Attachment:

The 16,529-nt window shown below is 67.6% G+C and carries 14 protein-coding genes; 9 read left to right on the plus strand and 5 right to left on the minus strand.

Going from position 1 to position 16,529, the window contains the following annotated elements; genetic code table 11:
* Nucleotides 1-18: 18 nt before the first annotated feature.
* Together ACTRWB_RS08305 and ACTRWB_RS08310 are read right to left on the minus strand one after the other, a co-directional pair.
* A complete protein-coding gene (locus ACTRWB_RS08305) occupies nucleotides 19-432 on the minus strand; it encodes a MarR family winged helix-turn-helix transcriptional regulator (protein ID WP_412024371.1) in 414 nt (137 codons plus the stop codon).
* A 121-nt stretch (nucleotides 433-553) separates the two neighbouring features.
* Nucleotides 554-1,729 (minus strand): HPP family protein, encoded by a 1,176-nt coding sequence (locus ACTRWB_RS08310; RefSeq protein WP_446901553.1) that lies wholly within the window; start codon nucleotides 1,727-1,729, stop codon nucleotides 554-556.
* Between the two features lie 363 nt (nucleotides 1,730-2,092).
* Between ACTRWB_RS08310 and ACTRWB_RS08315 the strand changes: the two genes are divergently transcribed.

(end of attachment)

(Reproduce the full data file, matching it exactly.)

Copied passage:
The 16,529-nt window shown below is 67.6% G+C and carries 14 protein-coding genes; 9 read left to right on the plus strand and 5 right to left on the minus strand.

Going from position 1 to position 16,529, the window contains the following annotated elements; genetic code table 11:
* Nucleotides 1-18: 18 nt before the first annotated feature.
* Together ACTRWB_RS08305 and ACTRWB_RS08310 are read right to left on the minus strand one after the other, a co-directional pair.
* A complete protein-coding gene (locus ACTRWB_RS08305) occupies nucleotides 19-432 on the minus strand; it encodes a MarR family winged helix-turn-helix transcriptional regulator (protein ID WP_412024371.1) in 414 nt (137 codons plus the stop codon).
* A 121-nt stretch (nucleotides 433-553) separates the two neighbouring features.
* Nucleotides 554-1,729 (minus strand): HPP family protein, encoded by a 1,176-nt coding sequence (locus ACTRWB_RS08310; RefSeq protein WP_446901553.1) that lies wholly within the window; start codon nucleotides 1,727-1,729, stop codon nucleotides 554-556.
* Between the two features lie 363 nt (nucleotides 1,730-2,092).
* Between ACTRWB_RS08310 and ACTRWB_RS08315 the strand changes: the two genes are divergently transcribed.